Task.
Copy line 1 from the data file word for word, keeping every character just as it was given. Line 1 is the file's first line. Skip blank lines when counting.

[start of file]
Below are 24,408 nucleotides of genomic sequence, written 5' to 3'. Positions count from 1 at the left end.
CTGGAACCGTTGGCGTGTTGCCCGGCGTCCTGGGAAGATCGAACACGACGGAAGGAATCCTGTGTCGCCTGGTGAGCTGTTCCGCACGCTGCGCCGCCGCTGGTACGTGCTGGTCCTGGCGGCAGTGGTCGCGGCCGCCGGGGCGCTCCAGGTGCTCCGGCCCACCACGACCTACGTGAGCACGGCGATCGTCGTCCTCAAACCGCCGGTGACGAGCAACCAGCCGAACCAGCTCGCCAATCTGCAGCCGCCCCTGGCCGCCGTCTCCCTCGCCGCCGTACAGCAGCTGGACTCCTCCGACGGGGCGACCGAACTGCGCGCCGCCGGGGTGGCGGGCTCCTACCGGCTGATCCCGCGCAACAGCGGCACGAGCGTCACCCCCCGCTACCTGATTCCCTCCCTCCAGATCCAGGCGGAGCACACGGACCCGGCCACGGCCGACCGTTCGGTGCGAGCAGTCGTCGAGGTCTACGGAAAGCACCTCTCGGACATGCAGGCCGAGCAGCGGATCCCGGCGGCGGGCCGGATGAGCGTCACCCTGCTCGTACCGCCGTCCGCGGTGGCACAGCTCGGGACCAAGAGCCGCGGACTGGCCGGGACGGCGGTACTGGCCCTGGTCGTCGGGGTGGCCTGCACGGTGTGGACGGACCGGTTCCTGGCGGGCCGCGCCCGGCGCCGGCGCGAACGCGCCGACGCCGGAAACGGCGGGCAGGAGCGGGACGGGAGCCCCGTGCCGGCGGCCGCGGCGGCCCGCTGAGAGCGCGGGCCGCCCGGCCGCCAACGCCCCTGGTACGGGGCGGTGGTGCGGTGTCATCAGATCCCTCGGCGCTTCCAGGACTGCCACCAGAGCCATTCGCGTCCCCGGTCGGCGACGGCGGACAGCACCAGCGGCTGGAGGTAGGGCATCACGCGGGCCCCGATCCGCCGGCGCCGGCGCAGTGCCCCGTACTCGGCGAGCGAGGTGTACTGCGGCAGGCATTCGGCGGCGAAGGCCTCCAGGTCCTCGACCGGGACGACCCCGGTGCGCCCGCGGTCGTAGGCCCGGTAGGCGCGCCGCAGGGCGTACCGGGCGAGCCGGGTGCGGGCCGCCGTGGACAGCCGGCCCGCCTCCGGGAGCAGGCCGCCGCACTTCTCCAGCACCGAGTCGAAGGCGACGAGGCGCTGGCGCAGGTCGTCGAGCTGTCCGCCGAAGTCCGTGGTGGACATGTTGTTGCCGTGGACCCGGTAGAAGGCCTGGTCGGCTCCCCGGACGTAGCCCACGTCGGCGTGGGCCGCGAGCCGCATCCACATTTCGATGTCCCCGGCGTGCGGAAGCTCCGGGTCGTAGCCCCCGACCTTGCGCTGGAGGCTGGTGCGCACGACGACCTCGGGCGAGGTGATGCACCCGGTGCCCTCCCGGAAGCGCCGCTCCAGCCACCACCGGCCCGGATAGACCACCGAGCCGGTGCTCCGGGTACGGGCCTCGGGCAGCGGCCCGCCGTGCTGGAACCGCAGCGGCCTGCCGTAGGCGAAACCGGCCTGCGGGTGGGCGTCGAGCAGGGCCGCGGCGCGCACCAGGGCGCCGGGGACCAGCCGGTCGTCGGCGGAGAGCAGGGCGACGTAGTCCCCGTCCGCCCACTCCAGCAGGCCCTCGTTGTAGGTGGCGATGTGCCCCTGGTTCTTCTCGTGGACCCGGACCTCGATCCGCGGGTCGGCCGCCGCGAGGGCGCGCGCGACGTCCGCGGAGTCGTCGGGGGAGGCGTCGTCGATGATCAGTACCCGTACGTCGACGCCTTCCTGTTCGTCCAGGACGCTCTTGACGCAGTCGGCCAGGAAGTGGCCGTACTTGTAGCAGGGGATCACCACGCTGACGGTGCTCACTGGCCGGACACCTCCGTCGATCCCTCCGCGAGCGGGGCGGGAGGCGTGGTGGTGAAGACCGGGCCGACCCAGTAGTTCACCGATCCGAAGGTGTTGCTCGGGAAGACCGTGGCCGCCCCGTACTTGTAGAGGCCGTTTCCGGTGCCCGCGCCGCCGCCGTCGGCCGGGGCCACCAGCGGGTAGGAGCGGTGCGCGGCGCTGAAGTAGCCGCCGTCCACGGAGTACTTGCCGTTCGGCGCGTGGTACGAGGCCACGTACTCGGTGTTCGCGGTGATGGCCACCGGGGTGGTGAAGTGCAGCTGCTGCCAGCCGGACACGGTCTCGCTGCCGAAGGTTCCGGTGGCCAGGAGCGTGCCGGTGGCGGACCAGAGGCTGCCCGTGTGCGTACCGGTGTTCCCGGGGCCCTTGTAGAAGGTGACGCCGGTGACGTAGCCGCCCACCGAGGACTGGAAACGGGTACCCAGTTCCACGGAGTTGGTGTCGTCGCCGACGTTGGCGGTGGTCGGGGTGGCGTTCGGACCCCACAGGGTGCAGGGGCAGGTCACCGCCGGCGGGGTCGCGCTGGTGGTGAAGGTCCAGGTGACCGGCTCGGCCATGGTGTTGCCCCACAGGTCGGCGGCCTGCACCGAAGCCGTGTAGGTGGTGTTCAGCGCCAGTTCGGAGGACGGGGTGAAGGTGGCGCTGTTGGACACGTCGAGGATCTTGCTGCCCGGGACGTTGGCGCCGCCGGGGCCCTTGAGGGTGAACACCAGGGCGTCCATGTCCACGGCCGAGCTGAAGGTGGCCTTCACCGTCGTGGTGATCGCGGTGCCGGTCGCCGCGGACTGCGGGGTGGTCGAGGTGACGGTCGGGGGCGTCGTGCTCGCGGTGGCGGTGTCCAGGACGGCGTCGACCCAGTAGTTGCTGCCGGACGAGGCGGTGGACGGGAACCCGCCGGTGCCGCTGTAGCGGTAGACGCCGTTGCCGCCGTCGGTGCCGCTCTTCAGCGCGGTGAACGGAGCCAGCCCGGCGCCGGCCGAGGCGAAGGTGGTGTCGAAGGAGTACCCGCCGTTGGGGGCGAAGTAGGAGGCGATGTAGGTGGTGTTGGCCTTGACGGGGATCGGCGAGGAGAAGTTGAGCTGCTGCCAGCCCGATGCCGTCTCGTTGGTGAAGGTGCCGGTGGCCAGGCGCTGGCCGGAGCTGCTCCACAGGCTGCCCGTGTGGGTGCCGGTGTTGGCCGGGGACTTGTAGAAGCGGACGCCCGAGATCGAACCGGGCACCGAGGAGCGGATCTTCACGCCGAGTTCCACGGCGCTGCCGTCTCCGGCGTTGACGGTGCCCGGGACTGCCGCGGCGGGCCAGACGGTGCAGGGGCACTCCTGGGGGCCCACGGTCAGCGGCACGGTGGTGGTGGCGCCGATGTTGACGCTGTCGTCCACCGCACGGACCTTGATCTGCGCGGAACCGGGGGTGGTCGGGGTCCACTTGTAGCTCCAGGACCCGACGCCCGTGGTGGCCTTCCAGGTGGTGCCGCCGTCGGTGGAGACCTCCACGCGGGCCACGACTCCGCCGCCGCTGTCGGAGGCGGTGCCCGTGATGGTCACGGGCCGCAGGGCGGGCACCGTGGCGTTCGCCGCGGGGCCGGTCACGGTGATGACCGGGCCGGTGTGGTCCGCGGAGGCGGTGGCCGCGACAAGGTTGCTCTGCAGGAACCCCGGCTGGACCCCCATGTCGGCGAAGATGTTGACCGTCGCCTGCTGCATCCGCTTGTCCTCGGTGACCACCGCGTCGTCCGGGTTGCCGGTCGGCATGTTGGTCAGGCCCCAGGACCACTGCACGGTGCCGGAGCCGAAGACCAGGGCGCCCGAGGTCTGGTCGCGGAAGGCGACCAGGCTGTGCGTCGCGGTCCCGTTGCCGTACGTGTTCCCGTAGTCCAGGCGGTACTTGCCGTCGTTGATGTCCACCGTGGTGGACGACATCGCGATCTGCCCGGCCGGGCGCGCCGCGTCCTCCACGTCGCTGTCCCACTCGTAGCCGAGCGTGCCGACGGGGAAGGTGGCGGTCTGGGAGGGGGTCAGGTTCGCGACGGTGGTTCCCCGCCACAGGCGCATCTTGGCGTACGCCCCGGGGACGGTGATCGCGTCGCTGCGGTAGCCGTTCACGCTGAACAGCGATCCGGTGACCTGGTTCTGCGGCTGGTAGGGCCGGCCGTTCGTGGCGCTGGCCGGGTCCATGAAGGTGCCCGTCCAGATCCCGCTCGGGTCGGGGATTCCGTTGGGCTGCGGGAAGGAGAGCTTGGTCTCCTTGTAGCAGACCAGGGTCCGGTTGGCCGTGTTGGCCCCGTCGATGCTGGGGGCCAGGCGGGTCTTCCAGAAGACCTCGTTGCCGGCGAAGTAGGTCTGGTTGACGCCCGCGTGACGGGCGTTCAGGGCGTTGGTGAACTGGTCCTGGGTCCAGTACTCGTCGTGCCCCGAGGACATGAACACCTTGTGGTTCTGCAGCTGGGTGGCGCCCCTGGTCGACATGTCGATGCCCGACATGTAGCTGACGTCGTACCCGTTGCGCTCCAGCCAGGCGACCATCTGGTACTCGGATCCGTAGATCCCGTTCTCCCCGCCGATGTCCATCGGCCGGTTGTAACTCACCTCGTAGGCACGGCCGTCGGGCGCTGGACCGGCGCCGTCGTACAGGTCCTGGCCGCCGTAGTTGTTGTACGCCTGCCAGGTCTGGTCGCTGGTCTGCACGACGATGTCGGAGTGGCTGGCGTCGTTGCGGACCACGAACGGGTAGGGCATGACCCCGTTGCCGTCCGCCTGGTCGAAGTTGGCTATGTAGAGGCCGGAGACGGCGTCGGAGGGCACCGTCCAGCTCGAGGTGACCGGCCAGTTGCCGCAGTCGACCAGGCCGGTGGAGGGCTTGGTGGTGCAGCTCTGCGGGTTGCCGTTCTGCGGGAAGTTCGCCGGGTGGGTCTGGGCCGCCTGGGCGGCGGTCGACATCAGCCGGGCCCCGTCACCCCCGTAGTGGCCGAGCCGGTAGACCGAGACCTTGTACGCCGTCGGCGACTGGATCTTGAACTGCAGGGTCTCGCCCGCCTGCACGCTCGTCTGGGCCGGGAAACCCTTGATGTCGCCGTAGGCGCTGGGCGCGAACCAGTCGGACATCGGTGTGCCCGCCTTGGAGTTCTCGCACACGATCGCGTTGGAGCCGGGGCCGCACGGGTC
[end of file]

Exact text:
Below are 24,408 nucleotides of genomic sequence, written 5' to 3'. Positions count from 1 at the left end.